Preferably, the rocker arm of the rocker arm assembly also includes a first section disposed on the first side of the rocker shaft for receiving the brake actuator, a second section disposed on the second side of the rocker shaft for engaging the first valve and a third section disposed on the second side of the rocker shaft for engaging the second exhaust valve.
The invention itself, together with further objects and advantages, will best be understood by reference to the following detailed description and accompanying drawings.
BRIEF DESCRIPTION OF THE DRAWINGS
FIG. 1 is an isometric fragmentary view of an engine assembly incorporating the present invention;
FIG. 2 is a sectional view of the brake actuator taken generally along lines 2--2 of FIG. 1;
FIG. 3 is a side elevational view of a rocker arm assembly according to the present invention;
FIG. 4 is an isometric view of the rocker arm of FIG. 3.
DESCRIPTION OF THE PREFERRED EMBODIMENT
Referring now to FIG. 1, a rocker arm assembly 10 constructed according to the present invention is disposed within an engine assembly 12. It should be noted that the engine assembly 12 includes a number of other such rocker arm assemblies identical to the assembly 10, such other assemblies being omitted for the sake of clarity. The rocker arm assembly 10 comprises a rocker shaft 14 and a rocker arm 16 pivotably disposed on the rocker shaft 14. As further shown in FIG. 1, a brake actuator 18, a first exhaust valve 17 and a second exhaust valve 20 are disposed inboard of the rocker arm 16, within the engine assembly 12 and below the rocker arm 16. It should be noted that more than two exhaust or other valves may be disposed inboard of the rocker arm 16.
As shown in FIG. 2, the brake actuator 18 comprises a plunger 19 and a control valve 21 that controls the flow of high pressure oil to the plunger 19. It should be noted that the control valve 21 illustrated in FIG. 2 may be replaced by any other suitable valve device including a poppet valve, spool valve, etc. During the braking mode, the brake actuator 18 typically receives a signal from an electronic control module (not shown), or other device that monitors engine operation, causing the control valve 21 to direct high pressure oil through a first annulus 25 and a second annulus 27 into a plunger cavity 23, which in turn causes the plunger 19 to move upwardly in a first direction. A ball check valve 29 remains closed during the braking mode causing the majority of high pressure oil to flow through the first annulus 25 and into the bottom of the plunger cavity 23, thereby forcing the plunger 19 to move upwardly in a first direction. When moved in the first direction, the plunger 19 contacts a first portion 22 of the rocker arm 16, as shown in FIG. 2.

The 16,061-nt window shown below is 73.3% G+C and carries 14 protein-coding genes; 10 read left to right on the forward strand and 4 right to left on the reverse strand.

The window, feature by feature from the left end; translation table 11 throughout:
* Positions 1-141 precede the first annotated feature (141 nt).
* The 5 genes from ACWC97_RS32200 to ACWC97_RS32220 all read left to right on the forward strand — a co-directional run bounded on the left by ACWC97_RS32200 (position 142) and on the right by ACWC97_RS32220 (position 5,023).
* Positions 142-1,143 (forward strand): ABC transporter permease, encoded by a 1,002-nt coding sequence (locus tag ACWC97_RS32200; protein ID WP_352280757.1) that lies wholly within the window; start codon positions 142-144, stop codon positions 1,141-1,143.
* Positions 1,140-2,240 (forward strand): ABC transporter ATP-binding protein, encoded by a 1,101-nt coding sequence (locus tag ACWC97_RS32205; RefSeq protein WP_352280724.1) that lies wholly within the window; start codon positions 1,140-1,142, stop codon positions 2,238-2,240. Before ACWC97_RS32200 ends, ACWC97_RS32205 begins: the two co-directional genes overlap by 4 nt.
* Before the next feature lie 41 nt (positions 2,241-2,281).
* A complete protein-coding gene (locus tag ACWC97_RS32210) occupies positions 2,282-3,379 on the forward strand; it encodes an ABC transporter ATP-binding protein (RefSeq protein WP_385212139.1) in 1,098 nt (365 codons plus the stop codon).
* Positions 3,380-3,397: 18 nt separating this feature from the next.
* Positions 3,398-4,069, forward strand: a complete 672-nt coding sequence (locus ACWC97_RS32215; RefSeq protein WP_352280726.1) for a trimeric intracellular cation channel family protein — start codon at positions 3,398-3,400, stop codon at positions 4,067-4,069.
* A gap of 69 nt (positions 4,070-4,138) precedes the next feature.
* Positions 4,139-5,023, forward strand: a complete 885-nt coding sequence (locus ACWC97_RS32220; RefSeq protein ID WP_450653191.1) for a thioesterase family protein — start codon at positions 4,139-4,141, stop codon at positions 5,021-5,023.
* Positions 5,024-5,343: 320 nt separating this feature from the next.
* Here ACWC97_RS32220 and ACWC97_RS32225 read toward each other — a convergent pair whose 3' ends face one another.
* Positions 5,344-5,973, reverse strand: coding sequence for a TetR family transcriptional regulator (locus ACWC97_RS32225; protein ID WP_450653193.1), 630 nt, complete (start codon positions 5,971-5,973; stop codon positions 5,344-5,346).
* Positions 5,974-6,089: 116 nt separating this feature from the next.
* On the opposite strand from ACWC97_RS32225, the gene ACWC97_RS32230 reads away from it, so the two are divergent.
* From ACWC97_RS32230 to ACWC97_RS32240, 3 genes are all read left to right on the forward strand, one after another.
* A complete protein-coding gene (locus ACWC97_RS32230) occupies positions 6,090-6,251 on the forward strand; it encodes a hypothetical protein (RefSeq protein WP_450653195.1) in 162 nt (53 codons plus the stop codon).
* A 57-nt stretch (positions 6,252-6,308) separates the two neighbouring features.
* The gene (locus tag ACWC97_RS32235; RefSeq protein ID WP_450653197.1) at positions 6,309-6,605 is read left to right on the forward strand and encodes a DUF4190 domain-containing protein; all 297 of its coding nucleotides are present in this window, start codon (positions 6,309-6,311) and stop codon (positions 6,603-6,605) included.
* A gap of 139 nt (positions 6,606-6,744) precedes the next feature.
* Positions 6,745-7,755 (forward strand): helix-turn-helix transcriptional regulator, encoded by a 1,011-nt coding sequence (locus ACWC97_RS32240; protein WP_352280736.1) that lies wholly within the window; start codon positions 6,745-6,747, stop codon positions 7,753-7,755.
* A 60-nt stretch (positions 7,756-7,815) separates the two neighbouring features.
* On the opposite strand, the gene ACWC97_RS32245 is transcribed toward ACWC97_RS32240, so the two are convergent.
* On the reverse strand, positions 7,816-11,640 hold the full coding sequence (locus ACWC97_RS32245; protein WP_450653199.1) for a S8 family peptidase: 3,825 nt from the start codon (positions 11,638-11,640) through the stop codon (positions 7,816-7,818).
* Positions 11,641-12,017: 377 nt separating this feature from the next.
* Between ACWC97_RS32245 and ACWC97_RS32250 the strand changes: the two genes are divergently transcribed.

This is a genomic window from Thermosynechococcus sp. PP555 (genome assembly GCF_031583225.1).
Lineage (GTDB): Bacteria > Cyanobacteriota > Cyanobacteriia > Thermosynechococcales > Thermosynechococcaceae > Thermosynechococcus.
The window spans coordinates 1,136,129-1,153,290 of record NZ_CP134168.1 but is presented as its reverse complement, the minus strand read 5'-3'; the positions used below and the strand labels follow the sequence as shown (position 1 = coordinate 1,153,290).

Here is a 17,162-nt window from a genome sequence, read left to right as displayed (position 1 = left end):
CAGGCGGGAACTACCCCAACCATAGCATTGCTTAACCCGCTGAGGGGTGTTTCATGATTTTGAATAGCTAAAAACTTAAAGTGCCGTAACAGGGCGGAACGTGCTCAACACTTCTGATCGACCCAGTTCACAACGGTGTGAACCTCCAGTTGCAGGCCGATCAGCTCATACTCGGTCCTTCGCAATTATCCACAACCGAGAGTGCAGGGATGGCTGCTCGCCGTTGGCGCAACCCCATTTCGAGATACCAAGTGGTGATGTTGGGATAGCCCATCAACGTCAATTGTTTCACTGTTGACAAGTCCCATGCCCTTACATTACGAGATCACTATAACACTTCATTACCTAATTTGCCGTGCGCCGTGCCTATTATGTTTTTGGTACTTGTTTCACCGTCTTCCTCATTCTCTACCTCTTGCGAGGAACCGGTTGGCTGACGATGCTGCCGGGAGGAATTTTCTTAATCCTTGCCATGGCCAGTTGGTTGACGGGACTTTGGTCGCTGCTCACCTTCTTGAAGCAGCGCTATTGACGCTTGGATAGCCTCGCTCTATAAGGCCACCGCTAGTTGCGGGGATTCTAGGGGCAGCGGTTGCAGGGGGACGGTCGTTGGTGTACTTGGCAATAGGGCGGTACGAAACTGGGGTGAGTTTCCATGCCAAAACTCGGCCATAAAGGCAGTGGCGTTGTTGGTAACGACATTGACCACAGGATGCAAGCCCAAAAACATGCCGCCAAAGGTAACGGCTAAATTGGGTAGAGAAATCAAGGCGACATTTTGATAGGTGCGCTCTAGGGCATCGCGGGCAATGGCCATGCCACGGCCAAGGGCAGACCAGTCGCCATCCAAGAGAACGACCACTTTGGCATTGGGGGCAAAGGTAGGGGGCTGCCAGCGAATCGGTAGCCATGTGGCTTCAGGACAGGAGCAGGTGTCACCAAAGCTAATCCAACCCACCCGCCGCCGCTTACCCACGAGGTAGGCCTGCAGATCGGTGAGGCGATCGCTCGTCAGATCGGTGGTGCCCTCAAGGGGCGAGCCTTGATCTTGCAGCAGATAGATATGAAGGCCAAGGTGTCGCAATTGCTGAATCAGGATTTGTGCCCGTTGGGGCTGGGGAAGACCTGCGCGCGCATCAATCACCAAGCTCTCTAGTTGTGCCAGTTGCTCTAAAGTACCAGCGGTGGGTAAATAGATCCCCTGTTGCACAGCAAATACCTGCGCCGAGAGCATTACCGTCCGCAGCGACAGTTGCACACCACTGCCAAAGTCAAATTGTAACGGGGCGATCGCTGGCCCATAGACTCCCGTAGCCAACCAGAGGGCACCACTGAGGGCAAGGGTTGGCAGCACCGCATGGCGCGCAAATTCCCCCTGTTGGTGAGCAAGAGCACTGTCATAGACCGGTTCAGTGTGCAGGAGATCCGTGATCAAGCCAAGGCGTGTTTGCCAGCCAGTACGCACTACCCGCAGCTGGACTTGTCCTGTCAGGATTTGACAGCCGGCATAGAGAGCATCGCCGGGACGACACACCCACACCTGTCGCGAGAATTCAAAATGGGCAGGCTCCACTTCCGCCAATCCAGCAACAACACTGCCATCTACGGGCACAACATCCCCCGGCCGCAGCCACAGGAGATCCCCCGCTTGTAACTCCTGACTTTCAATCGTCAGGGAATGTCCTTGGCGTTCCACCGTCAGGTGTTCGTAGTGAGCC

When normal engine operation resumes, the ball check valve 29 opens allowing high pressure oil to escape through both the first annulus 25 and the second annulus 27 at substantially the same rate. This arrangement enables the plunger to quickly return to a normal non-braking position.
As illustrated in FIGS. 3 and 4, the first portion 22 of the rocker arm 16 is disposed on a first side 24 of the rocker shaft 14 for receiving a force in a first direction from the brake actuator 18. The rocker arm 16 further includes a second portion 26 located on a second side 28 of the rocker shaft 14 opposite the first portion 22 for engaging the first and second exhaust valves 17, 20 in a second direction (i.e., downwardly) opposite the first direction.